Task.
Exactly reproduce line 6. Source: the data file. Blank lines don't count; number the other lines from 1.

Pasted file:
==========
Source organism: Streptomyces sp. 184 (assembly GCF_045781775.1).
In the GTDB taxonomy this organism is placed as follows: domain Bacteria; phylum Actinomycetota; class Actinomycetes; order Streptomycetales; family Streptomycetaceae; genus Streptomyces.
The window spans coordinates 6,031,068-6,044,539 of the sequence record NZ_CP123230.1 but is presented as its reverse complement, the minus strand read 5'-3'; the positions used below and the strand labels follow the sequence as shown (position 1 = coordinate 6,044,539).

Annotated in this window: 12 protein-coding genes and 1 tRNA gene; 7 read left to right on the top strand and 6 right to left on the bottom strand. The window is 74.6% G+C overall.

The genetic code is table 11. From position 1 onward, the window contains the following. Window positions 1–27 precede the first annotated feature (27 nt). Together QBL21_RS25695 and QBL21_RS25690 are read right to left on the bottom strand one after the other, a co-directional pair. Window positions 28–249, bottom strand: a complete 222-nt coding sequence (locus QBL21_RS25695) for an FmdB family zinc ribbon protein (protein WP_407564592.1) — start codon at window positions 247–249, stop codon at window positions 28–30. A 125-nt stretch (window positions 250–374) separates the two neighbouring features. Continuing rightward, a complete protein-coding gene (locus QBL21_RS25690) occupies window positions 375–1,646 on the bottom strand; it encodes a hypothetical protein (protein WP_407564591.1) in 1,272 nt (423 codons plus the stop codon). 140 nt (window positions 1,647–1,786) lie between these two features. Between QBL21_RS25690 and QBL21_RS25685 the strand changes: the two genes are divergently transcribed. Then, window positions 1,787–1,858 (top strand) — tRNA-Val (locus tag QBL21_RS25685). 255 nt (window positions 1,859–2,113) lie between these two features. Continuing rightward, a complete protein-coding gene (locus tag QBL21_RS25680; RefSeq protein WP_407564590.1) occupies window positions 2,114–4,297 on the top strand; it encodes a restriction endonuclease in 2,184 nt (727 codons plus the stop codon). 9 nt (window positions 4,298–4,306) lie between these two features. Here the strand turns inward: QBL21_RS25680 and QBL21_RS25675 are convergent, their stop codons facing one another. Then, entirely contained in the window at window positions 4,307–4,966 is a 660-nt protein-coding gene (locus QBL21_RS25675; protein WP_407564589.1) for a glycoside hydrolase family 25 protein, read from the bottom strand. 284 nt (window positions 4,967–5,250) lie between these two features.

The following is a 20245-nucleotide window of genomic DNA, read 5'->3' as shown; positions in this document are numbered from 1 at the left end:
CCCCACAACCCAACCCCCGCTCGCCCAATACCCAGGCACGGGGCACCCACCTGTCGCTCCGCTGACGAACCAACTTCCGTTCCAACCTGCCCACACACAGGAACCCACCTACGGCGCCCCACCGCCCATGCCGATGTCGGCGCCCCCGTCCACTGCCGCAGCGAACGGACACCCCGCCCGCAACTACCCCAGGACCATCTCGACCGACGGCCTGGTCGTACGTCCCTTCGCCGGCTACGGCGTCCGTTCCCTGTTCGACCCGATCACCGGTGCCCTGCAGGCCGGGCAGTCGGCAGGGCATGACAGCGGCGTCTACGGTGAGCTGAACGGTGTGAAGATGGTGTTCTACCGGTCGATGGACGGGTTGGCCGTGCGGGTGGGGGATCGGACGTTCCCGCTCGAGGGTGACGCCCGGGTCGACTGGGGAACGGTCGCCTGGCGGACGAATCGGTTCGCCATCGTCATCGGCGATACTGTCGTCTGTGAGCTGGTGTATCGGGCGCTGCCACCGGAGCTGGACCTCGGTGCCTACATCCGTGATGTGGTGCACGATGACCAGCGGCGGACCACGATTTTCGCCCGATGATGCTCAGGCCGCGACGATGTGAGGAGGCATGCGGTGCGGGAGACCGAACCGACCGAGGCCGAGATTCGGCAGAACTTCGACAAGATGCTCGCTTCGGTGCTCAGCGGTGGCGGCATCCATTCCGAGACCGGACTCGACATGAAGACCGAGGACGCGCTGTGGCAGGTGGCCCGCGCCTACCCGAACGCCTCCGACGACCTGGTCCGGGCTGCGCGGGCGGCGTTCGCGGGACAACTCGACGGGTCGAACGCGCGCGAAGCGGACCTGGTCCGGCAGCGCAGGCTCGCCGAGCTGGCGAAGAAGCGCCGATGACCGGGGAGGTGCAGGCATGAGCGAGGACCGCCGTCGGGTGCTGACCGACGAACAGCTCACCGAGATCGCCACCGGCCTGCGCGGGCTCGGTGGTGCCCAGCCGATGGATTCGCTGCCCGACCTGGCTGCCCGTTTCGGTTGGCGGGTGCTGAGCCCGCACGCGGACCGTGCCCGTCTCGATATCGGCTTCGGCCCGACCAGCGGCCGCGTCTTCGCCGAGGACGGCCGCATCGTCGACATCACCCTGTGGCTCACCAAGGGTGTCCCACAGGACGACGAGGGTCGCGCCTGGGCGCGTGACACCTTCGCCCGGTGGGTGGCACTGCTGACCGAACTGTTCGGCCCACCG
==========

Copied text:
The following is a 20245-nucleotide window of genomic DNA, read 5'->3' as shown; positions in this document are numbered from 1 at the left end: